This morning's track time at High Plains Raceway went very well. The track was initially opened to first time track riders to familiarize themselves with the track layout. That was a great opportunity to go out slowly and not worry about interfering with other people's idea of fun. And there were other things to worry about. Those first two laps were probably the most terrifying thing I've ever done, not that the racer did anything wrong, but rather, I didn't know what it might do wrong and without warning. There is no prior art available for the category of two wheel steering road racers or any experience to lean on. What I was riding was the culmination of earlier experiments based on a magazine article I read almost 30 years ago that stuck in my head. Will the front/rear coupled steering result in some sort of instability over bumps, or while cornering? Will the rear end wobble and structurally fail? Will the rear steering geometry that behaves while coasting misbehave while under power, braking, and/or hard up/down shifts? What about trail braking with linked brakes and linked steering? Will steering that works well at modest lean angles work under more severe cornering attitudes? Or worst worry of all: Is it merely another way to generate bad lap times with curious hardware, only to be pushed back into the shed and languish as a habitat for spiders?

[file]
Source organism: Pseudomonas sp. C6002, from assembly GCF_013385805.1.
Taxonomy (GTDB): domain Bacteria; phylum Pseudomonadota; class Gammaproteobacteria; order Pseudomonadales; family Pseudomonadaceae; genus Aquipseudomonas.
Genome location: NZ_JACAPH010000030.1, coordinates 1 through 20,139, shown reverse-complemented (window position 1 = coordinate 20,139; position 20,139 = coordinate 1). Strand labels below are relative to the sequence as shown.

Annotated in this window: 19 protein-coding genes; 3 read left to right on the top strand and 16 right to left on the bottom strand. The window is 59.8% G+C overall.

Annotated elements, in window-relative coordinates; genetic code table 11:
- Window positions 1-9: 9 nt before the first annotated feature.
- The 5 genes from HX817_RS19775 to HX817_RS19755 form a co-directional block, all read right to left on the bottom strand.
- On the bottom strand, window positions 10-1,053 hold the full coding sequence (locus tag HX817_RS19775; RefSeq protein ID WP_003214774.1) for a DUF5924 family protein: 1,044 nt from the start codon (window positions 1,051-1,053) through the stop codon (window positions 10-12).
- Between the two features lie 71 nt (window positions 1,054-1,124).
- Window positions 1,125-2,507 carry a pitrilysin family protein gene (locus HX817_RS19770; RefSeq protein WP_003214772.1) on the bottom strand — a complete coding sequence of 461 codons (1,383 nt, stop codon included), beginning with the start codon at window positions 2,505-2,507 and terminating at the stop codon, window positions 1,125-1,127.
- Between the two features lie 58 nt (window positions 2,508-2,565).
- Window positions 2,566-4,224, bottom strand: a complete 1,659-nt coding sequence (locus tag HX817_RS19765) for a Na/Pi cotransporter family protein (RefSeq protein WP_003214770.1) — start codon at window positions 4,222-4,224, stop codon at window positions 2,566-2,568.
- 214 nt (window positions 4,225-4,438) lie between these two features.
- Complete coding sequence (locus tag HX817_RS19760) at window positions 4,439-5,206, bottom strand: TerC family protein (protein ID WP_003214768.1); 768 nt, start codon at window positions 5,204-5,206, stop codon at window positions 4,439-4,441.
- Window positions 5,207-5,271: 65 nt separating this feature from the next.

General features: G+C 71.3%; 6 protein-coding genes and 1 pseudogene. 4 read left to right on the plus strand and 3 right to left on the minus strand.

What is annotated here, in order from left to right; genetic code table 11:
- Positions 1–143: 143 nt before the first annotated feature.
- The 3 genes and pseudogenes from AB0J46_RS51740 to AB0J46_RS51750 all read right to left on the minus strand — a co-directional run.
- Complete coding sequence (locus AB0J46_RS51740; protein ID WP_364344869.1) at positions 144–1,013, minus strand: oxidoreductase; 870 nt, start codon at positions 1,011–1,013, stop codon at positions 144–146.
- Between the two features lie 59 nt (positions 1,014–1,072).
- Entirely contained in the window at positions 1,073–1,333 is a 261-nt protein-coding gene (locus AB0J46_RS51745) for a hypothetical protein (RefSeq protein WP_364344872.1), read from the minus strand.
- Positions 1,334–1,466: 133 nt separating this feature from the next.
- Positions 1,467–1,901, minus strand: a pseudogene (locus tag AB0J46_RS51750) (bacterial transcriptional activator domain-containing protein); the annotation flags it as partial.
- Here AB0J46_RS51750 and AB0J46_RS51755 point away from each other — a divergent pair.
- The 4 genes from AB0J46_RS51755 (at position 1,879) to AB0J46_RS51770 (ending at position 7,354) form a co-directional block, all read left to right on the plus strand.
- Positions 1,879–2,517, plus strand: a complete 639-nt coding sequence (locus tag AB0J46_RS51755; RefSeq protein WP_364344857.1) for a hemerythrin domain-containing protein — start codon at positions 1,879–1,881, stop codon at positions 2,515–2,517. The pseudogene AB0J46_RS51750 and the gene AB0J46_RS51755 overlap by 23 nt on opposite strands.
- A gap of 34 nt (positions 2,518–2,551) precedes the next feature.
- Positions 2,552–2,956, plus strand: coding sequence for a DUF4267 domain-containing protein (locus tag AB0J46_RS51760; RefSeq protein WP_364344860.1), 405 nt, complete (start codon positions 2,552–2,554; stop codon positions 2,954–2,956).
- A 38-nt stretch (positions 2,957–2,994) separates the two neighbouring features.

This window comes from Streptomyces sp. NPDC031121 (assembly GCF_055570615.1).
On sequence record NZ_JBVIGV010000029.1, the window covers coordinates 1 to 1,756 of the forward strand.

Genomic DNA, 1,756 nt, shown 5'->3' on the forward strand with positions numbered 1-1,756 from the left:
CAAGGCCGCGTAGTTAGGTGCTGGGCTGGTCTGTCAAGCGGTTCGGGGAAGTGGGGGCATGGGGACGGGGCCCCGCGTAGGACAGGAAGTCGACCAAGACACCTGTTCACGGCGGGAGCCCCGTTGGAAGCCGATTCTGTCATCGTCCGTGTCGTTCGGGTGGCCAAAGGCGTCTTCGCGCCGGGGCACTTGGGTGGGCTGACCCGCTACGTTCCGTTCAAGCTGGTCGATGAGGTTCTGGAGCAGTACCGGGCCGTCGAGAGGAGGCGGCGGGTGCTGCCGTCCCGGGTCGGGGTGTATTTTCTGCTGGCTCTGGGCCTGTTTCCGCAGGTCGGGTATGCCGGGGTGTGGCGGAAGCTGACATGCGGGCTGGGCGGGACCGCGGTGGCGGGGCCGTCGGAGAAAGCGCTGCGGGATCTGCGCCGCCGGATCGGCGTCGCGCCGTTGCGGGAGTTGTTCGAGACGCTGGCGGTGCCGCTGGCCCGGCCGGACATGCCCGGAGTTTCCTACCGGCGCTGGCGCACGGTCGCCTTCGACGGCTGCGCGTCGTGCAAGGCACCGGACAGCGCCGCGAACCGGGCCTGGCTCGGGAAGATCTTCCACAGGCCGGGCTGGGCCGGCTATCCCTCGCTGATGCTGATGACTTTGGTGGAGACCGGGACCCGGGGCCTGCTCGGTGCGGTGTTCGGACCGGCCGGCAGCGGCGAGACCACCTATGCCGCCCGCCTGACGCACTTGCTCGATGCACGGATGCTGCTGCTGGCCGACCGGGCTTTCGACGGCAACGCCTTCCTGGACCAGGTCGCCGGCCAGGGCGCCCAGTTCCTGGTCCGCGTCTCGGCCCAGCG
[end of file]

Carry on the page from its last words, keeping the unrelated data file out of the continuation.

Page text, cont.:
After those first 2 laps and an hour or so of inspection (No loose or missing hardware! No adjustments needed at all!) and introspection (Do I really want to do this anymore? The turns are where I remember them 2 years ago, but where did my sense of timing go?), the doubt, confusion, and overwhelming sensory input that race tracks can provide somehow evolved into that powerful feeling that gets leathers, boots, helmet, and gloves back on with enthusiasm: Must! Go! Back! Out! That is a really good feeling!
The next 2 laps went a lot better. Even though I haven't ridden it (Or anything else) in 2 years, I still instinctively slid over on the seat to hang off into the corners. That isn't necessary anymore, since the 2WS system reduces lean angle a lot more than hanging off. The linked braking system is a huge improvement over the old system. Hard braking is drama free, as is trail braking into corners. Great brakes and steering systems might not sound too useful when they aren't being used properly, but they do wonders for improving confidence in the bike.
The last 3 laps were just a lot of fun trying to use what I learned earlier in the day. No lap times were recorded, but I'm looking forward to learning a lot more. The last MRA race of the season is at High Plains Raceway, 17-18 September, Formula Colorado class, car port #7.